With a summation of this plague story now before us, this is as good a place as any to make another important observation about the absurdity of the Egyptian-plagues story. Am I the only one to see things like this or have any of you reading this also noticed them? This Pharaoh, whoever he was--Moses, who had been reared in the royal palace as the son of Pharaoh’s daughter (Ex. 2:1-10), presumably wrote Exodus and the four other books of the Pentateuch but oddly enough never used this pharaoh’s name in telling the story of the plagues, as if maybe the one who really wrote it didn’t know his name--was made to look like an absolute nincompoop in the plague stories. Egypt in those days was ruled by a dynasty through which the pharaohship was hereditarily passed from generation to generation, usually from father to son; nevertheless, one would think that a pharaoh as dimwitted as this one in the plague stories could never have survived the civil unrest that would have erupted when word of his colossal stupidity had gotten around.

Widespread civil unrest is the last thing any intelligent chief of state would want to have in his realm, but the pharaoh of the Egyptian plagues must have been an exception to the rule, because the plague stories ask us to believe that the pharaoh at that time was utterly stupid. Yahweh’s messengers, Moses and Aaron, zapped Egypt with the plague of blood, and what did pharaoh do? Somehow (in ways known only to biblical inerrantists), Pharaoh had his magicians find some water somewhere and turn it to blood too. Or perhaps he just had his magicians give a double whammy to the blood that had been water before Aaron gave it the magic touch with his rod. Again, who knows? What we can know is that any pharaoh who would have done such a thing to his people deserved to be impeached or whatever the process of getting rid of an unqualified head of state may have been in those days. Under the circumstances described in this story, any water that may have gone untouched by Yahweh’s messengers would have been a commodity more precious than gold. Yet this pharaoh was too stupid to realize this. He looked at his magicians and said, “Okay, boys, let’s show them that two can play this game; zap whatever water you can find left.” Do biblical inerrantists really expect us to think anyone serving as a head of state would have been that dumb? I mean, after all, even pharaohs have to have water to live, so would he have brought down on himself a threat to survival like this? The Bible tells us he did. But the Bible tells us a lot of fanciful things, doesn’t it? The same could be said of the plague of frogs. Would any ruler upon seeing his national territory invaded by a wave of frogs that covered the whole land even to the point of crawling into beds, ovens, and kneading bowls react to the crisis by having his underlings bring in even more frogs? The question is too ridiculous to deserve serious comment. This entire tit-for-tat contest between Moses and Aaron and the magicians of Egypt is utterly ridiculous. Let’s suppose that the United States is being threatened by a group of terrorists warning that, unless certain demands are met, they will contaminate every river, lake, pond, reservoir, and all other supplies of fresh water in the country with a substance that would render the water nonpotable. Upon the president’s refusal to meet their demands, the terrorists make good their threat and pollute every known source of potable water in the country. Let’s suppose then that the response of our president is to match the terrorists tit-for-tat, so he orders a second dose of contaminants to be administered to all the water supplies already polluted by the terrorists. Afterwards, the terrorists respond by detonating H-bombs in the 20 largest metropolitan areas in the nation, and the president reacts to this by ordering a second wave of bombings on the same cities. And then--but why continue the farce? The point of it all should be obvious by now. No president in his right mind would react to national crises in the manner just described, and if he did, he certainly wouldn’t survive in office very long. Yet biblical inerrantists expect intelligent people to believe that the pharaoh of the Egyptian plagues was every bit as stupid as this story makes him appear. Who can believe it? A more credible story would have resulted if the Exodus writer had presented the contest between Yahweh’s messengers and pharaoh’s magicians as a confrontation in which the magicians undid the plagues as Moses called them down on Egypt. The water was changed to blood, but pharaoh’s magicians changed it back into water. Yahweh’s wave of frogs invaded the land, but pharaoh’s magicians sent them back into their natural habitats. Surely magicians who could change nonexistent water into blood would have had no difficulty performing less demanding miracles as these. To tell the story in this way, however, would have put sense and sanity into the Bible, and these are qualities the Bible is decidedly short on. But, who knows, maybe the Bible writers knew what they were doing! The more ridiculous a story is, the more inclined people seem to be to believe it, especially if it has anything to do with religion.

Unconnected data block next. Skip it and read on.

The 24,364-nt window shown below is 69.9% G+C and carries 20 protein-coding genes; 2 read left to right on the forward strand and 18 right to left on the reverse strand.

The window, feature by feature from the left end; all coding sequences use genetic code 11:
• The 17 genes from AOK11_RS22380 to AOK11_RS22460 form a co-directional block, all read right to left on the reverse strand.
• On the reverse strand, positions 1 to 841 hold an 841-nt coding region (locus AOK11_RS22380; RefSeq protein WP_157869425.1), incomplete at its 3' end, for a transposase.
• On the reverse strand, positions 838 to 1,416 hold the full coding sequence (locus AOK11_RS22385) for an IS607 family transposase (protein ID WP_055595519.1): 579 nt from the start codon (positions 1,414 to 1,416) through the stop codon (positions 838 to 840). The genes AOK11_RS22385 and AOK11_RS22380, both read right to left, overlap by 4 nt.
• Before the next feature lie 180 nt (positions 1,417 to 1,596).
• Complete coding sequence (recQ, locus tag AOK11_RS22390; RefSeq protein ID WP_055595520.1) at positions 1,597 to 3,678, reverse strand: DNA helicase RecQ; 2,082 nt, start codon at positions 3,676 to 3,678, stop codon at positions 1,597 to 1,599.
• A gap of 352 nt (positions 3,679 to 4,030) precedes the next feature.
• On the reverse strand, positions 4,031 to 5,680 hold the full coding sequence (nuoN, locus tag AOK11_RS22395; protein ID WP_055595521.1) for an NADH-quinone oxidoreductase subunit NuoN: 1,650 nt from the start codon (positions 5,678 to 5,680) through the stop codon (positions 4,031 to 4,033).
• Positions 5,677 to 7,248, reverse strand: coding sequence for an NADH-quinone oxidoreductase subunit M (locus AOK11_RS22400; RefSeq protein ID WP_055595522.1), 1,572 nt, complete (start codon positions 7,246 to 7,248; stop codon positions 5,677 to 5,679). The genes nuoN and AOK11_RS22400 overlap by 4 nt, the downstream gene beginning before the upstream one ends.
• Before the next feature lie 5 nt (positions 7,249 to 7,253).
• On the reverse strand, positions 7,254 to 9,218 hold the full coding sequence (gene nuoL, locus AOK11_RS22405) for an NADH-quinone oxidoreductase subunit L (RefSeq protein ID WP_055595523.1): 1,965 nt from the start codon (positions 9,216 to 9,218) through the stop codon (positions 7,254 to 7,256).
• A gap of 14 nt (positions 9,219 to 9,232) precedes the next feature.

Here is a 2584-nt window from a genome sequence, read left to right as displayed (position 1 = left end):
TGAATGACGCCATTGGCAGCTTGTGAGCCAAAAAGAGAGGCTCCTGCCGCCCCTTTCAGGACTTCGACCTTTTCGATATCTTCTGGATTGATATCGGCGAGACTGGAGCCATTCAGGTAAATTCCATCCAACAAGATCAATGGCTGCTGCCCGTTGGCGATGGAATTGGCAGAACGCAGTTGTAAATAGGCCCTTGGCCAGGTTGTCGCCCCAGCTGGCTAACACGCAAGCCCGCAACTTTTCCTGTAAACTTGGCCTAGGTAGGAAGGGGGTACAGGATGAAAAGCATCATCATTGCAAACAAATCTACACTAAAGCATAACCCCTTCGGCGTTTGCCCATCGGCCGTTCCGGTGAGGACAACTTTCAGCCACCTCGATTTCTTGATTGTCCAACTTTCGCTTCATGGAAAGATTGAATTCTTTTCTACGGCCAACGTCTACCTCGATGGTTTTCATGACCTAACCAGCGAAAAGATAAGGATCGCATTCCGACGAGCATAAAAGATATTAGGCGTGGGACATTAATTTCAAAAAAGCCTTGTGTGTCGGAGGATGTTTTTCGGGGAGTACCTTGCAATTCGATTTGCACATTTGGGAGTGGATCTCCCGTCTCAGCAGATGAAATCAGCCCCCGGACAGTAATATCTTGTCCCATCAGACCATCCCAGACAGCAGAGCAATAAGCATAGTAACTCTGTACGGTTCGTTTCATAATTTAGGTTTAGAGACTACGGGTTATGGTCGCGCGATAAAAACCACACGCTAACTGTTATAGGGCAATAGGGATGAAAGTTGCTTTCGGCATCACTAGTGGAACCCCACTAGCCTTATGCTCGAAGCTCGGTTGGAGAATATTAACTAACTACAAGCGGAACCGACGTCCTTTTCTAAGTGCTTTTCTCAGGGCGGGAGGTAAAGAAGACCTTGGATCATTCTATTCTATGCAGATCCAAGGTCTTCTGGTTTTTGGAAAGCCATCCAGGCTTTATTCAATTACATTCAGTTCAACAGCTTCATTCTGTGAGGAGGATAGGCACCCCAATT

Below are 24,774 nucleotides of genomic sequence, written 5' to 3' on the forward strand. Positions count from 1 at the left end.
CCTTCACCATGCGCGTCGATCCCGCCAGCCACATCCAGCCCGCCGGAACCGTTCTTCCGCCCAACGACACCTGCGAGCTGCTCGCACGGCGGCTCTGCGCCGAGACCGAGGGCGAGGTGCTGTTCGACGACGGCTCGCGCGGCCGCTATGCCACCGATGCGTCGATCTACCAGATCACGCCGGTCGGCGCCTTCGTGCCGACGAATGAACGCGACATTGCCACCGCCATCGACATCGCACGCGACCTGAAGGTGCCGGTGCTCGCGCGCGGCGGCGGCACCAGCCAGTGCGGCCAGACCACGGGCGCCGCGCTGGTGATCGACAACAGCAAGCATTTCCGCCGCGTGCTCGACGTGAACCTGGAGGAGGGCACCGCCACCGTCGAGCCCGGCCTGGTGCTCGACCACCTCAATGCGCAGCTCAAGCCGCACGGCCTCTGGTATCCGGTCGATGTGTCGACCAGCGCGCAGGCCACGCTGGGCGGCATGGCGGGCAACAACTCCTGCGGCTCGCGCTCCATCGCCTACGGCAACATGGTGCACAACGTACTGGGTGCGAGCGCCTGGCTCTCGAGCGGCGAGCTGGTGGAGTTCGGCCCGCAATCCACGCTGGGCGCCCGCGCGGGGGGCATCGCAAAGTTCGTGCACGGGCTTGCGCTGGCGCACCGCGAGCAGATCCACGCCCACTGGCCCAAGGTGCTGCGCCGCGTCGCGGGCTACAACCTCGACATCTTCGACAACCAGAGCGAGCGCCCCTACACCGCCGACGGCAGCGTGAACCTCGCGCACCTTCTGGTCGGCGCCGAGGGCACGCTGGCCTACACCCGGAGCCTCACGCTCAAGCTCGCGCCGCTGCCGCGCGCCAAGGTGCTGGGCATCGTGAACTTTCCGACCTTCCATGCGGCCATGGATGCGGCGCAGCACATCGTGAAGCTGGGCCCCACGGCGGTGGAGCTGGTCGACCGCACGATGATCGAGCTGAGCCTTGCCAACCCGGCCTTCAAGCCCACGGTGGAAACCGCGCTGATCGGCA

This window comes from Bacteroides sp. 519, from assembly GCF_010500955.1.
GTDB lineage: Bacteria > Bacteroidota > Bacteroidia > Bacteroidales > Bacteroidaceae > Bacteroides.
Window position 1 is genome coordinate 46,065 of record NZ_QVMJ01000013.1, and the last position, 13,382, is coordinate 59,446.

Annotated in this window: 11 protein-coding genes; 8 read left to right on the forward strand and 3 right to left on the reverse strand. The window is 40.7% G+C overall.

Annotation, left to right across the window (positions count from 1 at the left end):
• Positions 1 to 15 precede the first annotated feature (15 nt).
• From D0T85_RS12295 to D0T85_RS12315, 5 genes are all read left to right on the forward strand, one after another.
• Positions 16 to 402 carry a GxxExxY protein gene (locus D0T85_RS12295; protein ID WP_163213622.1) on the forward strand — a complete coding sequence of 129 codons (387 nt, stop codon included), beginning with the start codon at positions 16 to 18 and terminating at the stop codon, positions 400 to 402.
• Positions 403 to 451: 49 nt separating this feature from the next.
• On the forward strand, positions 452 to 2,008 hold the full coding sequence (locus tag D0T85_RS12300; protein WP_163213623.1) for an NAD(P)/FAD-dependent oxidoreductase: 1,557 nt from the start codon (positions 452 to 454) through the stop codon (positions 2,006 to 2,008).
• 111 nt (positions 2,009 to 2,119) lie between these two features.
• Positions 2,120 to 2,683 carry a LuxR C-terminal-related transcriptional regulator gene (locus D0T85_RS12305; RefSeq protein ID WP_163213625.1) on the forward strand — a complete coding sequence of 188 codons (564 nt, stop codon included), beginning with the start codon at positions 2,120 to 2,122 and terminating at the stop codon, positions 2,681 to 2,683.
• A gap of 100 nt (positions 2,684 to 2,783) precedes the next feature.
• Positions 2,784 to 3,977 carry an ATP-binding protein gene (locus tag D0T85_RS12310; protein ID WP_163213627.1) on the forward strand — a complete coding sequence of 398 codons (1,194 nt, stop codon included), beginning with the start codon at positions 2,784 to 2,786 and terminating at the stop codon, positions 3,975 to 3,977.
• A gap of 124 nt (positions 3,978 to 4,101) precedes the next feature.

If we grant the existence of an omniscient, omnipotent deity working through Moses and Aaron, inconsistency is not the problem in the plague of frogs that it is in most of the other plague stories. The main problem here is that Pharaoh was depicted so incompetely and imbecilically that rational people just can't believe that this plague happened in the way that the Bible claims. In the next article in this series, I will show that the silliness, as well as inconsistency, continued.